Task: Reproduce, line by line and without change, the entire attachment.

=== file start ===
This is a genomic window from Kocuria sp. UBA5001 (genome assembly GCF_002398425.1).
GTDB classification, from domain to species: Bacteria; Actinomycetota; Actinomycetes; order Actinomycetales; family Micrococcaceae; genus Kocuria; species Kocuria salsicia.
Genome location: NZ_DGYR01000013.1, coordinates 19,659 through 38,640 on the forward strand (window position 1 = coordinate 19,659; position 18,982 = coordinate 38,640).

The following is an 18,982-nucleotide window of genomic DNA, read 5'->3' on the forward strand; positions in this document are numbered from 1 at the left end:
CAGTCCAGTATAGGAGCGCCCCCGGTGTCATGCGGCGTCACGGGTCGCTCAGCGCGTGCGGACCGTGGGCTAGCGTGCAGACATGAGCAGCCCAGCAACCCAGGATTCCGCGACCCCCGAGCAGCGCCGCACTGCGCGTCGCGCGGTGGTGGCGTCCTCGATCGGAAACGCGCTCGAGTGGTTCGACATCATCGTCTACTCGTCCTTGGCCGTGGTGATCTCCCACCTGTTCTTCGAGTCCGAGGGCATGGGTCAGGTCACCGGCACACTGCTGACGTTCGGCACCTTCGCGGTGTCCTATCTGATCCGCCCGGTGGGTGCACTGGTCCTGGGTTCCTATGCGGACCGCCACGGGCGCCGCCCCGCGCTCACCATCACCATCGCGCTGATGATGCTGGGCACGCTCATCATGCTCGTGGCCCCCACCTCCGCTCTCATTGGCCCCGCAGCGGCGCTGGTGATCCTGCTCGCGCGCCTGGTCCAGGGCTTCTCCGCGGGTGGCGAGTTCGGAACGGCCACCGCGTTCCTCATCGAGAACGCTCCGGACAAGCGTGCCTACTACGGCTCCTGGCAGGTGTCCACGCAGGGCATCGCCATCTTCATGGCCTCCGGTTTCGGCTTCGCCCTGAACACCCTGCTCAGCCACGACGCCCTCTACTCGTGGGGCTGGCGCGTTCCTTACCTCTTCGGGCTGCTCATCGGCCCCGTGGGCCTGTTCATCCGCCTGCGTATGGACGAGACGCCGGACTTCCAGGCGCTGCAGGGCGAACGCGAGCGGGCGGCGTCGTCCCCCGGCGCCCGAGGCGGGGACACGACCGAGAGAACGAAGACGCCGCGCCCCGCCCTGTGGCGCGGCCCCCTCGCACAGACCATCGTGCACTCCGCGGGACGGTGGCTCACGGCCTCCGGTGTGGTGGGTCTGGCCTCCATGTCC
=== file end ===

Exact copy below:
This is a genomic window from Kocuria sp. UBA5001 (genome assembly GCF_002398425.1).
GTDB classification, from domain to species: Bacteria; Actinomycetota; Actinomycetes; order Actinomycetales; family Micrococcaceae; genus Kocuria; species Kocuria salsicia.
Genome location: NZ_DGYR01000013.1, coordinates 19,659 through 38,640 on the forward strand (window position 1 = coordinate 19,659; position 18,982 = coordinate 38,640).

The following is an 18,982-nucleotide window of genomic DNA, read 5'->3' on the forward strand; positions in this document are numbered from 1 at the left end:
CAGTCCAGTATAGGAGCGCCCCCGGTGTCATGCGGCGTCACGGGTCGCTCAGCGCGTGCGGACCGTGGGCTAGCGTGCAGACATGAGCAGCCCAGCAACCCAGGATTCCGCGACCCCCGAGCAGCGCCGCACTGCGCGTCGCGCGGTGGTGGCGTCCTCGATCGGAAACGCGCTCGAGTGGTTCGACATCATCGTCTACTCGTCCTTGGCCGTGGTGATCTCCCACCTGTTCTTCGAGTCCGAGGGCATGGGTCAGGTCACCGGCACACTGCTGACGTTCGGCACCTTCGCGGTGTCCTATCTGATCCGCCCGGTGGGTGCACTGGTCCTGGGTTCCTATGCGGACCGCCACGGGCGCCGCCCCGCGCTCACCATCACCATCGCGCTGATGATGCTGGGCACGCTCATCATGCTCGTGGCCCCCACCTCCGCTCTCATTGGCCCCGCAGCGGCGCTGGTGATCCTGCTCGCGCGCCTGGTCCAGGGCTTCTCCGCGGGTGGCGAGTTCGGAACGGCCACCGCGTTCCTCATCGAGAACGCTCCGGACAAGCGTGCCTACTACGGCTCCTGGCAGGTGTCCACGCAGGGCATCGCCATCTTCATGGCCTCCGGTTTCGGCTTCGCCCTGAACACCCTGCTCAGCCACGACGCCCTCTACTCGTGGGGCTGGCGCGTTCCTTACCTCTTCGGGCTGCTCATCGGCCCCGTGGGCCTGTTCATCCGCCTGCGTATGGACGAGACGCCGGACTTCCAGGCGCTGCAGGGCGAACGCGAGCGGGCGGCGTCGTCCCCCGGCGCCCGAGGCGGGGACACGACCGAGAGAACGAAGACGCCGCGCCCCGCCCTGTGGCGCGGCCCCCTCGCACAGACCATCGTGCACTCCGCGGGACGGTGGCTCACGGCCTCCGGTGTGGTGGGTCTGGCCTCCATGTCC